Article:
Re-telling Our Stories: Liberation or Re-oppression?


The Wall Street Journal reports on two recent studies that found that people who “narrate” their own lives to put a positive spin on them feel better overall. But a paper in Intersectionalities explores how re-narrating one’s own sense of personal identity may either help free one from oppression or become a mere expression of one’s oppression.

“The issue is much more complex than just ‘look on the bright side of life.’ There are concrete, methodical approaches to changing how we think — and also wrong ways to do it,” reports WSJ. “Two studies, published together in March in the Journal of Personality and Social Psychology, showed that people who frame events in their lives — even negative ones — in positive ways have better mental health, and those who frame events in negative ways have poorer mental well-being.”

The studies identified four key themes — having agency over one’s life, communion and connection to others, redemption after negative experiences, and contamination of good by the bad — as central to the types of narratives which could help people feel better about their own lives.

In a creative essay in Intersectionalities, Essya Nabbali sees the issue of re-narrating one’s own identity as more complex and potentially risky:

Where papers trail us like never before, registries digitize, medias interconnect, context’s forgotten, time’s ignored, labels proverbially bleed, assumptions prescribed, bodies appropriated, minds manipulated, reconfigured, or else denied, our stories do not liberate us. Whether of recovery, reconciliation, that “autoethnographic ‘I’”, or what famed French philosopher Michel Foucault might have described as the confession, they are “the illusions of closure, of completion”; the great purveyor of human vulnerability, self-sacrificial and rather coercive in their effects. “The obligation to confess,” Foucault demonstrated, “is now relayed through so many different points, is so deeply ingrained in us, that we no longer perceive it as the [result] of a power that constrains us.”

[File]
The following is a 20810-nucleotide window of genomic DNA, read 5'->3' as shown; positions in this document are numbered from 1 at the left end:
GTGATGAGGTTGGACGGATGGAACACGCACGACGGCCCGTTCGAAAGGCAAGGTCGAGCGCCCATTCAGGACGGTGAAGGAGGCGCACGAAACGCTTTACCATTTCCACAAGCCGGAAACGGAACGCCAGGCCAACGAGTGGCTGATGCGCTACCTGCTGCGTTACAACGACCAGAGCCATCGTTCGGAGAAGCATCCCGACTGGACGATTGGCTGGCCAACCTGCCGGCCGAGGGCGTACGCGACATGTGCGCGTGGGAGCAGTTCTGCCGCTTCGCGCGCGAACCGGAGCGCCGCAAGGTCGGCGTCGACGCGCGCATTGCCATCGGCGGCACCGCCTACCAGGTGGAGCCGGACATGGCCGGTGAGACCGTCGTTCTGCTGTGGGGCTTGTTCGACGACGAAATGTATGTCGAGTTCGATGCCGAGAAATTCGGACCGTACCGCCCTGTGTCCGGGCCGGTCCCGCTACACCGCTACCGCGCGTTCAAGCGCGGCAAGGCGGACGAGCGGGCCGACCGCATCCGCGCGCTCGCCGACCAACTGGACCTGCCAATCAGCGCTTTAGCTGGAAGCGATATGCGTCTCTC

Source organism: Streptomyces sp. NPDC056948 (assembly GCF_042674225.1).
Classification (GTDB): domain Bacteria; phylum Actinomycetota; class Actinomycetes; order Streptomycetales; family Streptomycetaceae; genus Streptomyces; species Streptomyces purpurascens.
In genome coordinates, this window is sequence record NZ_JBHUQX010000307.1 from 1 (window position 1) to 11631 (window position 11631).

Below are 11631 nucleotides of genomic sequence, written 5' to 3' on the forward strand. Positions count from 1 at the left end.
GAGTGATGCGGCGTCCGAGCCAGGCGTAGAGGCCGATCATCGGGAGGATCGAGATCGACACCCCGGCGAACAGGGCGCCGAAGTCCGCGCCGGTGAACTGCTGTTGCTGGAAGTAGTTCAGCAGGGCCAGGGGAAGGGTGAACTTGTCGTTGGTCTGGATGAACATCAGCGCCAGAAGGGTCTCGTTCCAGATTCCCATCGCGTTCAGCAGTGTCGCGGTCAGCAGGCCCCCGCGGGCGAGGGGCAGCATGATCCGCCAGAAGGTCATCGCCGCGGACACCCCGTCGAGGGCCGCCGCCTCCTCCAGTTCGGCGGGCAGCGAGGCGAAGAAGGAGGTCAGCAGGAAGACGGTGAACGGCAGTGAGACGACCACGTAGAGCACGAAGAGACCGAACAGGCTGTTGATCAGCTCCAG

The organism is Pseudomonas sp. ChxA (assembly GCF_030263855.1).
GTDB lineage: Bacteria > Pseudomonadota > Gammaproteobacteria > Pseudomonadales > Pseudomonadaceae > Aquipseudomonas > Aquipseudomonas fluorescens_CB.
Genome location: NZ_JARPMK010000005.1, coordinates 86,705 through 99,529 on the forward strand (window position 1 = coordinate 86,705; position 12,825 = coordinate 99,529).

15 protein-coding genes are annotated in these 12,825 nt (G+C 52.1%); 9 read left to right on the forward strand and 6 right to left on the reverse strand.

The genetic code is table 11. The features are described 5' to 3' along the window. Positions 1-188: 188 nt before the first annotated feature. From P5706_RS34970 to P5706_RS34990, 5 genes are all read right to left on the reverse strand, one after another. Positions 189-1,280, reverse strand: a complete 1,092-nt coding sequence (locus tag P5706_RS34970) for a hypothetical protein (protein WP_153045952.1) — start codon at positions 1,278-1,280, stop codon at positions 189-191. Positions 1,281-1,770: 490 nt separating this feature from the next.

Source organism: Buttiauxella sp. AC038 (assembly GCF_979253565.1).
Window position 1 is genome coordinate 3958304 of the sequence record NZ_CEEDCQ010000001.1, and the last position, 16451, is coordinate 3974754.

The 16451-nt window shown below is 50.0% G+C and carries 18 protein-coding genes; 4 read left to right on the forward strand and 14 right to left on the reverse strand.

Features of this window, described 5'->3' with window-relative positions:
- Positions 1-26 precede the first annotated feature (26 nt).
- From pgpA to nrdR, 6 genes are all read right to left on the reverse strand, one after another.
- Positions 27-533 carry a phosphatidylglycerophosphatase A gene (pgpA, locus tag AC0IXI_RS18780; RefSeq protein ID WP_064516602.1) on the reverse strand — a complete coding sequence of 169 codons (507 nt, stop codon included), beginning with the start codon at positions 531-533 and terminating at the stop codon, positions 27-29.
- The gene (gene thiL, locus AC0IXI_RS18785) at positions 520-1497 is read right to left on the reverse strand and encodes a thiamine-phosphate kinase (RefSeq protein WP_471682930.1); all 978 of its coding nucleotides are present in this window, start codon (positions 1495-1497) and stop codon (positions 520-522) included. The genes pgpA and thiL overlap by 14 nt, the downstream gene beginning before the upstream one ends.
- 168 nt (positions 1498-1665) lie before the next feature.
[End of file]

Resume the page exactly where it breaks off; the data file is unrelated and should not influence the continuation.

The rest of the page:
It’s Healthy to Put a Good Spin on Your Life (Wall Street Journal, April 6, 2015)

Nabbali, Essya M. “ID Politics: The Violence of Modernity.” Intersectionalities: A Global Journal of Social Work Analysis, Research, Polity, and Practice 4, no. 1 (April 16, 2015): 1–14. (Full text)


  1. All this “positive thinking” psychology sounds like a big scam to me. While I can see how not concentrating on the “bad stuff” is kind of healthy it’s also devoid of realism. Tell that to a single mother who has to provide for her kids and just got fired in a town with 30% unemployment. Or someone who just got diagnosed with terminal cancer. Or a rape surviviour. It will be nothing other than insulting. People do have an ability to find strength and positivity even in most dire circumstances but it’s up to them to do so. Having some clueless psychologist come to you and tell you to think positively while your life is in crumbles makes you think of extended suicide.

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